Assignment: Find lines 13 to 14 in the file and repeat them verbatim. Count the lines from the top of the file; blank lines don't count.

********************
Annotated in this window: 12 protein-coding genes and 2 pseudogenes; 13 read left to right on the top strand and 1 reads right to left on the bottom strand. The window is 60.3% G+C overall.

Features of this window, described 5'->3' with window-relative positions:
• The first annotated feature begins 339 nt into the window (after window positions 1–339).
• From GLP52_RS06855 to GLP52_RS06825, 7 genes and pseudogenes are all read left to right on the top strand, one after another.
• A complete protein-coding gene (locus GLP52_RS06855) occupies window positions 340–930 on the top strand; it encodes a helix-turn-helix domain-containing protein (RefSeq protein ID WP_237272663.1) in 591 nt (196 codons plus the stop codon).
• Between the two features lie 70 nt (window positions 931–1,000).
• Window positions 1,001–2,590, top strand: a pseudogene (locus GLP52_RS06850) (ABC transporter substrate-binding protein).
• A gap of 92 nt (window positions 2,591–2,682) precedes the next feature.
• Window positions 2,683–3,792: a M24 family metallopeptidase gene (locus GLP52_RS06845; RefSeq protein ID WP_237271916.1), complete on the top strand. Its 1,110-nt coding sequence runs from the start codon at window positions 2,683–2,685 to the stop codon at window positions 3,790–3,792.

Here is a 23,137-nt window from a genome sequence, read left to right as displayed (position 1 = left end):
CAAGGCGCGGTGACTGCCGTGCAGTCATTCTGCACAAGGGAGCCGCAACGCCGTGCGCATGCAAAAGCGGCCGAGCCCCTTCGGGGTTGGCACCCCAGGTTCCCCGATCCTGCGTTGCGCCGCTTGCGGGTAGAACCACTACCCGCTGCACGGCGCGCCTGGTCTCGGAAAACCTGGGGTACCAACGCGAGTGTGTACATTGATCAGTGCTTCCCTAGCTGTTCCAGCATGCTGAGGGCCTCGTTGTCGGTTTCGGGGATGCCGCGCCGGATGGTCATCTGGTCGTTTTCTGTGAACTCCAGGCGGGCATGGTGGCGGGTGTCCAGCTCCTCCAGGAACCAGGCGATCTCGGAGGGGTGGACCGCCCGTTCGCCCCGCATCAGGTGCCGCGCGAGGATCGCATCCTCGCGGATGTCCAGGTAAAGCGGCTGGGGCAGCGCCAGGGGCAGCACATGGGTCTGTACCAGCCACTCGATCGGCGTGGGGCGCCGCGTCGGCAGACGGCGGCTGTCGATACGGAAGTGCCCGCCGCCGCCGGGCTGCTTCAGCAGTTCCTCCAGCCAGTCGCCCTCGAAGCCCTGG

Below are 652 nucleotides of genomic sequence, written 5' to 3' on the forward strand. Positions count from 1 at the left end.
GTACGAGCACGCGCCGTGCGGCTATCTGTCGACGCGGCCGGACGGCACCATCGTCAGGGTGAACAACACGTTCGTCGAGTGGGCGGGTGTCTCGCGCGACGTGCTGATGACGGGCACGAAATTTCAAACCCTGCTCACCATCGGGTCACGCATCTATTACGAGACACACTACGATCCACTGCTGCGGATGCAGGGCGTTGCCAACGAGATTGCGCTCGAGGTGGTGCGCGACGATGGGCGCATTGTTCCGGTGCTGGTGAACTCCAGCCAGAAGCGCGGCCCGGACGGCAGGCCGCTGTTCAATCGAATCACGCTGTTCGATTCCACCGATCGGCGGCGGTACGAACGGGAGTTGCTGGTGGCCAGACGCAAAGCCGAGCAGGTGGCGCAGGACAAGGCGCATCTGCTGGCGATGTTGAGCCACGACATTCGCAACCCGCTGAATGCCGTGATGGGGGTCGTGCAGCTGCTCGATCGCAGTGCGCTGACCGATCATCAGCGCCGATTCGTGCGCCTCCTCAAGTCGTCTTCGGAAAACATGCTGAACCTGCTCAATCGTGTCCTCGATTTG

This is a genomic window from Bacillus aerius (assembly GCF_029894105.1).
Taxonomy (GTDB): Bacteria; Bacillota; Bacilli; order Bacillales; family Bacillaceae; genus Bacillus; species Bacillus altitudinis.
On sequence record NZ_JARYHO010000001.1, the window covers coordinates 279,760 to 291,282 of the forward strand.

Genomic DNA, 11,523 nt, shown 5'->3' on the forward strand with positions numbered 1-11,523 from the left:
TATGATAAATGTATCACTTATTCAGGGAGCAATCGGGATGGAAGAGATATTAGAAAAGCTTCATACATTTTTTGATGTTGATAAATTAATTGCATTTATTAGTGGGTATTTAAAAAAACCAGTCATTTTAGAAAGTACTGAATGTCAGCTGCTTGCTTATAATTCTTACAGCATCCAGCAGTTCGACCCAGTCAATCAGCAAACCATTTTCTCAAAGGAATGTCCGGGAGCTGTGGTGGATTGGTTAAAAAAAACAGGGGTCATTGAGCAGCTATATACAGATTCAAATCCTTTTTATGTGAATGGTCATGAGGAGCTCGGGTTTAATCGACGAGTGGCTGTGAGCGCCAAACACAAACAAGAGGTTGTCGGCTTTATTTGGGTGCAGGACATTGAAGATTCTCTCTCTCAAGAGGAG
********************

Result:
GTACGAGCACGCGCCGTGCGGCTATCTGTCGACGCGGCCGGACGGCACCATCGTCAGGGTGAACAACACGTTCGTCGAGTGGGCGGGTGTCTCGCGCGACGTGCTGATGACGGGCACGAAATTTCAAACCCTGCTCACCATCGGGTCACGCATCTATTACGAGACACACTACGATCCACTGCTGCGGATGCAGGGCGTTGCCAACGAGATTGCGCTCGAGGTGGTGCGCGACGATGGGCGCATTGTTCCGGTGCTGGTGAACTCCAGCCAGAAGCGCGGCCCGGACGGCAGGCCGCTGTTCAATCGAATCACGCTGTTCGATTCCACCGATCGGCGGCGGTACGAACGGGAGTTGCTGGTGGCCAGACGCAAAGCCGAGCAGGTGGCGCAGGACAAGGCGCATCTGCTGGCGATGTTGAGCCACGACATTCGCAACCCGCTGAATGCCGTGATGGGGGTCGTGCAGCTGCTCGATCGCAGTGCGCTGACCGATCATCAGCGCCGATTCGTGCGCCTCCTCAAGTCGTCTTCGGAAAACATGCTGAACCTGCTCAATCGTGTCCTCGATTTG

This is a genomic window from Bacillus aerius (assembly GCF_029894105.1).